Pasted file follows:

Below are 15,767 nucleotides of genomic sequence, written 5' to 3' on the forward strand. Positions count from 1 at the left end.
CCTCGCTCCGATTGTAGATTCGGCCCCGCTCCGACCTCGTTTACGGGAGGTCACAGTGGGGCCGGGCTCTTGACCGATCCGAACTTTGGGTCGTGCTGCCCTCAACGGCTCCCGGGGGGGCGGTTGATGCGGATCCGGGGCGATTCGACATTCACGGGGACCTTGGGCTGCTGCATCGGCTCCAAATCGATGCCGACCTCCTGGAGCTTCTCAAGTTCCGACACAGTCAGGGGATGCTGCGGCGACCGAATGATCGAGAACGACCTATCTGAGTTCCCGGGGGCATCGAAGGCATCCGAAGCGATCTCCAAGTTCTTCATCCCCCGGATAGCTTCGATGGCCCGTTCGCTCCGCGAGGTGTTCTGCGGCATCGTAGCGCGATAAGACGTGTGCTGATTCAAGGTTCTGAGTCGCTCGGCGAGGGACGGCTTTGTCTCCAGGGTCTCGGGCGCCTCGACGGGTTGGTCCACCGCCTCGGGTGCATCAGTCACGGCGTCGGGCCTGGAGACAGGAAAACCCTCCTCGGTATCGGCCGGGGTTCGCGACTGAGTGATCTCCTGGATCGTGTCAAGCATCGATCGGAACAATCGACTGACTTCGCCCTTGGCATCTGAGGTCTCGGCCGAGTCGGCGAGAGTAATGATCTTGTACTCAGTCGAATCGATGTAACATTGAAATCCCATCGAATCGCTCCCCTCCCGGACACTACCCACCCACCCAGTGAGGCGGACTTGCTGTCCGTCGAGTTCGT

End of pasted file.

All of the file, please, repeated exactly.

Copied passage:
Below are 15,767 nucleotides of genomic sequence, written 5' to 3' on the forward strand. Positions count from 1 at the left end.
CCTCGCTCCGATTGTAGATTCGGCCCCGCTCCGACCTCGTTTACGGGAGGTCACAGTGGGGCCGGGCTCTTGACCGATCCGAACTTTGGGTCGTGCTGCCCTCAACGGCTCCCGGGGGGGCGGTTGATGCGGATCCGGGGCGATTCGACATTCACGGGGACCTTGGGCTGCTGCATCGGCTCCAAATCGATGCCGACCTCCTGGAGCTTCTCAAGTTCCGACACAGTCAGGGGATGCTGCGGCGACCGAATGATCGAGAACGACCTATCTGAGTTCCCGGGGGCATCGAAGGCATCCGAAGCGATCTCCAAGTTCTTCATCCCCCGGATAGCTTCGATGGCCCGTTCGCTCCGCGAGGTGTTCTGCGGCATCGTAGCGCGATAAGACGTGTGCTGATTCAAGGTTCTGAGTCGCTCGGCGAGGGACGGCTTTGTCTCCAGGGTCTCGGGCGCCTCGACGGGTTGGTCCACCGCCTCGGGTGCATCAGTCACGGCGTCGGGCCTGGAGACAGGAAAACCCTCCTCGGTATCGGCCGGGGTTCGCGACTGAGTGATCTCCTGGATCGTGTCAAGCATCGATCGGAACAATCGACTGACTTCGCCCTTGGCATCTGAGGTCTCGGCCGAGTCGGCGAGAGTAATGATCTTGTACTCAGTCGAATCGATGTAACATTGAAATCCCATCGAATCGCTCCCCTCCCGGACACTACCCACCCACCCAGTGAGGCGGACTTGCTGTCCGTCGAGTTCGT